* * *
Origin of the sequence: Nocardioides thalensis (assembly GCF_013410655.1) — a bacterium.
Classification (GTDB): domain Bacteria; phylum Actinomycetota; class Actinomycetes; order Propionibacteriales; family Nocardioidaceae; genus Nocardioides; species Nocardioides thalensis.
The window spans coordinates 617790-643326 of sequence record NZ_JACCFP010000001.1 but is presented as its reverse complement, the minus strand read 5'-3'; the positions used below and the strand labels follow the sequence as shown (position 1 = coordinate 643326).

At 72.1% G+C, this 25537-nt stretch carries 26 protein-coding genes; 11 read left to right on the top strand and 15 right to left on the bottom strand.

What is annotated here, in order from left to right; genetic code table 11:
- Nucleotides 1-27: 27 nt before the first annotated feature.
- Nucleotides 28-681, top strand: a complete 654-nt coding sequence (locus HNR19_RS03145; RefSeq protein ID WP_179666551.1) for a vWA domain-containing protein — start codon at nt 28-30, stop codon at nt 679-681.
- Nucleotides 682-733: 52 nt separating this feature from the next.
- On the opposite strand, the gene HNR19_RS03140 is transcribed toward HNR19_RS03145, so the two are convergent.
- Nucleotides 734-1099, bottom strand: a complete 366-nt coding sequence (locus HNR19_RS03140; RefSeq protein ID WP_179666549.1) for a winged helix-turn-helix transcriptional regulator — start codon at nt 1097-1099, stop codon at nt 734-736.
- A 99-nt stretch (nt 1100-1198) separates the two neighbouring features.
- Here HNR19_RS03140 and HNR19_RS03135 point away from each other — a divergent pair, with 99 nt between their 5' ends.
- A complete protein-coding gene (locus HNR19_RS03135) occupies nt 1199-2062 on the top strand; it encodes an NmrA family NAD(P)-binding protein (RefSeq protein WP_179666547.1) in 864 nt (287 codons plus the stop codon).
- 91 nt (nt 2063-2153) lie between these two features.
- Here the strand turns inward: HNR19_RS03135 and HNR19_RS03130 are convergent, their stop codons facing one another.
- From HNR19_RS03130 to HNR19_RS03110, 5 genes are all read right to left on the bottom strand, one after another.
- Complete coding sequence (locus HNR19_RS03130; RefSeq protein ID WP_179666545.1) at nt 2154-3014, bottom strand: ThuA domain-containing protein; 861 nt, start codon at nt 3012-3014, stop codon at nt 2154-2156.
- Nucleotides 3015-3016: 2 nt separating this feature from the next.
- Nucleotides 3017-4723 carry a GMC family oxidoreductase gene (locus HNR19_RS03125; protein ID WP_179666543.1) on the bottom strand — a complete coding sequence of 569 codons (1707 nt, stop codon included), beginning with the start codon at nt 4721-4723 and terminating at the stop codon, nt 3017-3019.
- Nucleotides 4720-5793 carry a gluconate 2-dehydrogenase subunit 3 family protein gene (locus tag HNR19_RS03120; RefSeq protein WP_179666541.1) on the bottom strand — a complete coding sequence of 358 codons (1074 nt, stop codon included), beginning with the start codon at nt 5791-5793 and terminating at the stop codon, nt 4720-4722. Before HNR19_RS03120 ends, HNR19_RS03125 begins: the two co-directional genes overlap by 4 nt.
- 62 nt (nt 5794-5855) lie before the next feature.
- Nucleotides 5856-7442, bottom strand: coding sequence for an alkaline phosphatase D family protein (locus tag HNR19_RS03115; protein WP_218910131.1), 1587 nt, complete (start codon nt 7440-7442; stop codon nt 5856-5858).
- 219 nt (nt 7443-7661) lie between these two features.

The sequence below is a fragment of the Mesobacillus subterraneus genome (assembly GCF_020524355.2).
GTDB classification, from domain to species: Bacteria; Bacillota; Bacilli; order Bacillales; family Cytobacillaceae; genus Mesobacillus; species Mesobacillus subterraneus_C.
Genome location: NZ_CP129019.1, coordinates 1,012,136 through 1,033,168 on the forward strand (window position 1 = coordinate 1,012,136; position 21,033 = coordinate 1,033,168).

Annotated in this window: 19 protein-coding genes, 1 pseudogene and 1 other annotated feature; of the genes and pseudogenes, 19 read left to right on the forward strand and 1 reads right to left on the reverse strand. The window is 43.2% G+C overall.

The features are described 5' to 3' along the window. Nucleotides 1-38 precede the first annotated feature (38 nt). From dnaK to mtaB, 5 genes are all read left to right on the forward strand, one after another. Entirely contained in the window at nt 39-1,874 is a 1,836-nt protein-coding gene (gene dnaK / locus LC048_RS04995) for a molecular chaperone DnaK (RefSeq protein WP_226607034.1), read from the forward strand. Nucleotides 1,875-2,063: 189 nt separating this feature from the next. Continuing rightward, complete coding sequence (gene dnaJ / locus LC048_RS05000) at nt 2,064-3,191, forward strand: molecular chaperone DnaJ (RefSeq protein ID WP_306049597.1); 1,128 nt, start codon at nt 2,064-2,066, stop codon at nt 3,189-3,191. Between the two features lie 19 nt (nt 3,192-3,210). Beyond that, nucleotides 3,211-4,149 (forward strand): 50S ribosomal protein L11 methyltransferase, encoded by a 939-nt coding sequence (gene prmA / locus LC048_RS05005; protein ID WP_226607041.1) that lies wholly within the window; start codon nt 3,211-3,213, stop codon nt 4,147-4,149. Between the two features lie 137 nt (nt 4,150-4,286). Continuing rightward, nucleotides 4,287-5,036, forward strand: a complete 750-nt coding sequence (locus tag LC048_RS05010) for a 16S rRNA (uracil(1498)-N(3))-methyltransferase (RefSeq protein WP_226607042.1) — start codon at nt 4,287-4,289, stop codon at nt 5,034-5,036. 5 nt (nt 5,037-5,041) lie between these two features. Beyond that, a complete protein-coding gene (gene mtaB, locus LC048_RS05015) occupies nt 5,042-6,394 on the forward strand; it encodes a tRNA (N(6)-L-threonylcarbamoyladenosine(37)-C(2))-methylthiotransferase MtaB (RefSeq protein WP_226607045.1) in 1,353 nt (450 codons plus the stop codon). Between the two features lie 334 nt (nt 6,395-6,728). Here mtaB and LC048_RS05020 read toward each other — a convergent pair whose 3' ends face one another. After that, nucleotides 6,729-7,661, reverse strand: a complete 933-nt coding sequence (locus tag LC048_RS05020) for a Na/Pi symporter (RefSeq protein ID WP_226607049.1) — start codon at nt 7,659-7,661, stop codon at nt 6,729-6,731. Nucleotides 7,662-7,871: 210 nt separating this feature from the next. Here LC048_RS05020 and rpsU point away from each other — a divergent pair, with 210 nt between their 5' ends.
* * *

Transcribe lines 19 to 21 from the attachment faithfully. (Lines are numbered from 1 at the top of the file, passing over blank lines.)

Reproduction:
- Nucleotides 3017-4723 carry a GMC family oxidoreductase gene (locus HNR19_RS03125; protein ID WP_179666543.1) on the bottom strand — a complete coding sequence of 569 codons (1707 nt, stop codon included), beginning with the start codon at nt 4721-4723 and terminating at the stop codon, nt 3017-3019.
- Nucleotides 4720-5793 carry a gluconate 2-dehydrogenase subunit 3 family protein gene (locus tag HNR19_RS03120; RefSeq protein WP_179666541.1) on the bottom strand — a complete coding sequence of 358 codons (1074 nt, stop codon included), beginning with the start codon at nt 5791-5793 and terminating at the stop codon, nt 4720-4722. Before HNR19_RS03120 ends, HNR19_RS03125 begins: the two co-directional genes overlap by 4 nt.
- 62 nt (nt 5794-5855) lie before the next feature.